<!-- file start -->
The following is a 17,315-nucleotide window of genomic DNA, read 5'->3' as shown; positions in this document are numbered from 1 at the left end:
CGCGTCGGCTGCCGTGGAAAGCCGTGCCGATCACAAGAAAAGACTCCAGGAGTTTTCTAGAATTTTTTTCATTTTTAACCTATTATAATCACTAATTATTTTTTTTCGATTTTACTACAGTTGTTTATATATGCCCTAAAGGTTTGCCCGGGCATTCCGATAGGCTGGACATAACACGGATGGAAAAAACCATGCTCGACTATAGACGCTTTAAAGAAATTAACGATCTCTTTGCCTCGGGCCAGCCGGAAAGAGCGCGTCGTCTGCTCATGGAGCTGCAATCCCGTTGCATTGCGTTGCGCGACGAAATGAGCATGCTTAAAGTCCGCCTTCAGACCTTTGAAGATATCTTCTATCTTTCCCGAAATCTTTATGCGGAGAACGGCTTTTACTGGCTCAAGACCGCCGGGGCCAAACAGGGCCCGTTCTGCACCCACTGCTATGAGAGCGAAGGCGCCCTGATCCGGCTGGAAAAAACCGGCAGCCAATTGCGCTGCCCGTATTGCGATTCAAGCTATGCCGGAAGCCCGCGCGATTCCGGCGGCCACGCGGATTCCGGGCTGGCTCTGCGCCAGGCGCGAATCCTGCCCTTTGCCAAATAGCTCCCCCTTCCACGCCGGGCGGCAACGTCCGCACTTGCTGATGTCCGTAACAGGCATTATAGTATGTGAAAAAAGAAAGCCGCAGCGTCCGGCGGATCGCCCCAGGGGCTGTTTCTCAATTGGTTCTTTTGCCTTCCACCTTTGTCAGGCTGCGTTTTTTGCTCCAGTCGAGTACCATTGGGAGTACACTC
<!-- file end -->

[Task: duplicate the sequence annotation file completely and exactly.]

The following is a 17,315-nucleotide window of genomic DNA, read 5'->3' as shown; positions in this document are numbered from 1 at the left end:
CGCGTCGGCTGCCGTGGAAAGCCGTGCCGATCACAAGAAAAGACTCCAGGAGTTTTCTAGAATTTTTTTCATTTTTAACCTATTATAATCACTAATTATTTTTTTTCGATTTTACTACAGTTGTTTATATATGCCCTAAAGGTTTGCCCGGGCATTCCGATAGGCTGGACATAACACGGATGGAAAAAACCATGCTCGACTATAGACGCTTTAAAGAAATTAACGATCTCTTTGCCTCGGGCCAGCCGGAAAGAGCGCGTCGTCTGCTCATGGAGCTGCAATCCCGTTGCATTGCGTTGCGCGACGAAATGAGCATGCTTAAAGTCCGCCTTCAGACCTTTGAAGATATCTTCTATCTTTCCCGAAATCTTTATGCGGAGAACGGCTTTTACTGGCTCAAGACCGCCGGGGCCAAACAGGGCCCGTTCTGCACCCACTGCTATGAGAGCGAAGGCGCCCTGATCCGGCTGGAAAAAACCGGCAGCCAATTGCGCTGCCCGTATTGCGATTCAAGCTATGCCGGAAGCCCGCGCGATTCCGGCGGCCACGCGGATTCCGGGCTGGCTCTGCGCCAGGCGCGAATCCTGCCCTTTGCCAAATAGCTCCCCCTTCCACGCCGGGCGGCAACGTCCGCACTTGCTGATGTCCGTAACAGGCATTATAGTATGTGAAAAAAGAAAGCCGCAGCGTCCGGCGGATCGCCCCAGGGGCTGTTTCTCAATTGGTTCTTTTGCCTTCCACCTTTGTCAGGCTGCGTTTTTTGCTCCAGTCGAGTACCATTGGGAGTACACTC